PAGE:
Hair Plugs- Just Say “No”! Now You Have Options

by Brent Ruyle on January 31, 2011

Thinking about getting hair plugs? Want to know what your alternatives are?

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In the ongoing battle against hair loss, hair plugs were once considered a state-of-the-art solution. Implantation of hair plugs was popular in the 1980s and is a surgical procedure performed by a medical doctor. After assessing the patient’s hair loss and scalp conditions, the doctor removes sections of scalp (plugs) from areas where hair is healthy and dense, often the from the scalp on the back of the head. A plug can contain as many as 25 hairs and have the diameter of a pencil eraser. Once transplanted to a bald or balding area, the plug continues to grow normally, in effect restoring lost hair to the transplant area.

Click Here To Get More Helpful Information On Hair Plugs And Their Alternatives!

The problem with hair plugs is their size. With this relatively large diameter, even if skillfully placed, they can tend to look bristly, bushy or clumpy. This is especially noticeable at the hairline. In the worst case, the plugs will give the hairline a checkerboard appearance, decidedly unnatural. Fortunately, the procedure has evolved. Modern transplant techniques now deliver a completely natural look.

Even if you’re nearly completely bald, you know that the hair on the lower back of your scalp continues to grow. In this case, the hormone DHT (dihydrotestosterone) which attacks and eventually stops hair growth in individual follicles may cause your baldness. But there are always healthy hairs (and follicles) that resist the attack. The transplant method is now called hair grafts rather than hair plugs. Still a surgical procedure, each individual hair graft section can consist of as few as 2 hairs. Once the hair (and follicle) is “harvested” from the area on the lower back of the scalp, it can be relocated anywhere on the top, crown or hairline. Because the surgeon can work with smaller numbers of hairs in each graft, a natural-looking hairline is easier to achieve.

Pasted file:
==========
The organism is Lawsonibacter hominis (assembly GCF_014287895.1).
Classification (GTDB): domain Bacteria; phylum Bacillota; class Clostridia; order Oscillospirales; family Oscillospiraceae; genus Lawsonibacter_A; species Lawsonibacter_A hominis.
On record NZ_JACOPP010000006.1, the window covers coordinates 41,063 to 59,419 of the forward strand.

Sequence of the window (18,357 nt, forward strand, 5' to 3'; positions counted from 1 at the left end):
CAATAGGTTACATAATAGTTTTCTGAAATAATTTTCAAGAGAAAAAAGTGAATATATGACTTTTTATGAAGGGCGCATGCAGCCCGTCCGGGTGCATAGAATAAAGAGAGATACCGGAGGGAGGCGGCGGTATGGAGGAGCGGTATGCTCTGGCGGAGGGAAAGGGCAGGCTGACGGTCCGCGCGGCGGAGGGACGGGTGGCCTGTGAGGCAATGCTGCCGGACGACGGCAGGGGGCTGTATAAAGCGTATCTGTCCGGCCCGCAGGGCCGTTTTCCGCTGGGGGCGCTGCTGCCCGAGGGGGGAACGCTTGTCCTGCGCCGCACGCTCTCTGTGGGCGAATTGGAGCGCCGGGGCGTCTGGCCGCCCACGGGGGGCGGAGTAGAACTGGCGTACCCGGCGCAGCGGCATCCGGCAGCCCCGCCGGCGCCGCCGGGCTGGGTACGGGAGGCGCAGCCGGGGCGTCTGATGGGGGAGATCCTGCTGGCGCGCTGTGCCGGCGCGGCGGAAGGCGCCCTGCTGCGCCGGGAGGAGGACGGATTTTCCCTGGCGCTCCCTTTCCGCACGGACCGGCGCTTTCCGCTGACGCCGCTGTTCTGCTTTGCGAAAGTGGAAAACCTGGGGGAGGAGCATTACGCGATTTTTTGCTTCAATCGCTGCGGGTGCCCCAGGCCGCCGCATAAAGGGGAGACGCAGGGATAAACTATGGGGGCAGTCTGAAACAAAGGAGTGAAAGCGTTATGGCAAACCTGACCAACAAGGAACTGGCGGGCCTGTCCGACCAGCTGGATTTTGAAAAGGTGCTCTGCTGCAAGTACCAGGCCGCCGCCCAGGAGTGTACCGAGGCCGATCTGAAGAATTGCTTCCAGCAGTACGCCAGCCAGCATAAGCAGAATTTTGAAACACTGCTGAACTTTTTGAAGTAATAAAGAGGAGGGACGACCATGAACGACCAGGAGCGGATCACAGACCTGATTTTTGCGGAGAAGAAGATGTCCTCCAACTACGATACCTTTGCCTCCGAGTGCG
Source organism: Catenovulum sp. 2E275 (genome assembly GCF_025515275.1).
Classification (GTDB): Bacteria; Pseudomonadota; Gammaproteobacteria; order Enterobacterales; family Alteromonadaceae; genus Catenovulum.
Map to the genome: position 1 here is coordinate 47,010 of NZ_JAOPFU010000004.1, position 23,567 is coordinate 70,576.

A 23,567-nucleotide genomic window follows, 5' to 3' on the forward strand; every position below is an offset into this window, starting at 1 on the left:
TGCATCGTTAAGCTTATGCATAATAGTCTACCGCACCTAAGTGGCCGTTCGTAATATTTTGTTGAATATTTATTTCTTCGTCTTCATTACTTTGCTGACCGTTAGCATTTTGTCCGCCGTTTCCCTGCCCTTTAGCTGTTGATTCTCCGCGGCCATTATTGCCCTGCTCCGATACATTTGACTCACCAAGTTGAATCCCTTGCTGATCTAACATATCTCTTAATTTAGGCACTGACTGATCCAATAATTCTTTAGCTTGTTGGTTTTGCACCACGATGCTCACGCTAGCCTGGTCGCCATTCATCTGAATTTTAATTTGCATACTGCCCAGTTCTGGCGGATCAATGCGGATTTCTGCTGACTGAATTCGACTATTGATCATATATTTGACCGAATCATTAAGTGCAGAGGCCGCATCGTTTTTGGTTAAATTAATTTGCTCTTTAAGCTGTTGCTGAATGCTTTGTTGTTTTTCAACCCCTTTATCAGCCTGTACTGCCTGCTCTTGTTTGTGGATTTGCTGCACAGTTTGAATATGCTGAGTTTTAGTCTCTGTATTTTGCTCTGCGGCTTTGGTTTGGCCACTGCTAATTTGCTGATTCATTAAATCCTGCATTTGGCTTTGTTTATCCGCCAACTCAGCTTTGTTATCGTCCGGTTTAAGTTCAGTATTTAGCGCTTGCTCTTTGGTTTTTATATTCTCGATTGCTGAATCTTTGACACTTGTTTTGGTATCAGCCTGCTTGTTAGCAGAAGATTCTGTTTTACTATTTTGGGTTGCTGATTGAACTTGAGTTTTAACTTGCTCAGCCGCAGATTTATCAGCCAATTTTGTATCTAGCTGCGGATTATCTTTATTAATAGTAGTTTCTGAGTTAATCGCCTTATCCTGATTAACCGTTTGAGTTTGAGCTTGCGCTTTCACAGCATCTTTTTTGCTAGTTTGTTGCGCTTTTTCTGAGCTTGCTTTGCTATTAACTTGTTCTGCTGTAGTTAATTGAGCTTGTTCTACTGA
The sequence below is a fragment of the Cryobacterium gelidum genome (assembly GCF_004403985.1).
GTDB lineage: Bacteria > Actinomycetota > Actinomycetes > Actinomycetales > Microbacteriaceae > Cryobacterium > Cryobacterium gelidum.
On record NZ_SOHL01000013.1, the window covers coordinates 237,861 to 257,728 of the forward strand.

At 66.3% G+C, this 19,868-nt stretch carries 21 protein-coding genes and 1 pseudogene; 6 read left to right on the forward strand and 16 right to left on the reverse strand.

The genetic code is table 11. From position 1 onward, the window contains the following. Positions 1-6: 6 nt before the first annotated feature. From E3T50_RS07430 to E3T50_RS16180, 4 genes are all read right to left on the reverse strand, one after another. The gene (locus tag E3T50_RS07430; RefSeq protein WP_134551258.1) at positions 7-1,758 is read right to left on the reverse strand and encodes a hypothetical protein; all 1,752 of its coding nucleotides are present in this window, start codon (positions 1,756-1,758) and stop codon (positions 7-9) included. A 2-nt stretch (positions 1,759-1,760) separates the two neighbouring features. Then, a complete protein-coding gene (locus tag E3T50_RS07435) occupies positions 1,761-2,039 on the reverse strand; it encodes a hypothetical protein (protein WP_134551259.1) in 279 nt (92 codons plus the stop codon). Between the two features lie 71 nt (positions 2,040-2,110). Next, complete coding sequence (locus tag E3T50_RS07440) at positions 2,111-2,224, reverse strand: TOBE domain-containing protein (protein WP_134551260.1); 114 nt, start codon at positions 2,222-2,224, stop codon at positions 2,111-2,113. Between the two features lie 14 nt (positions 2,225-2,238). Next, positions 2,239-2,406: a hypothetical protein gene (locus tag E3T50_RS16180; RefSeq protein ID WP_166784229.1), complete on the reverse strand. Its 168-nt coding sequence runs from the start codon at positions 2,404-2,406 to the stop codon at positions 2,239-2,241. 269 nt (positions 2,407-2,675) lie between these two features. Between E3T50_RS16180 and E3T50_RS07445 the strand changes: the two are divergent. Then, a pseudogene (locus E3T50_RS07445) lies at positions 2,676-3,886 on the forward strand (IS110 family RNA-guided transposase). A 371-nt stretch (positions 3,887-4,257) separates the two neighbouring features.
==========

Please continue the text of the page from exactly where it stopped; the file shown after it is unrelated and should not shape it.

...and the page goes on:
Unlike hair plugs, hair grafts allow the artistic and strategic placement of hair in thin or bald areas in a way that compliments the patient’s age and face. The results are remarkable. But hair grafts have their drawbacks, too. Usually, there isn’t enough hair on the sides and lower back of the patient’s scalp to do a complete restoration of hair on the top of the head. Only a certain amount of hair can be removed before the donor area starts looking thin.

What if there was a way to produce more hair without utilizing the follicle, without hair plugs or hair grafts? Researchers are experimenting with removing single hair cells from the follicle and replicating them under laboratory conditions. The result is completely new cells that did not exist before. These new cells eventually regenerate into new follicles, in effect creating new hair. So cells taken from a healthy, hormone-resistant follicle can be triggered to produce a completely new follicle that will grow a hair. Once this process is perfected, there will be no limit on the number of hairs that can be produced — all of which will be resistant to subsequent hair loss.

Hair plugs have evolved into hair grafts. There’s no doubt that hair grafts will develop into some other process. But much more is on the horizon. The exciting possibility of creating entirely new hair should be a cause for hope for every person who is experiencing hair loss.

Click Here To Get More Helpful Information On Hair Plugs And Their Alternatives!

Originally posted 2011-01-31 05:20:02. Republished by Blog Post Promoter

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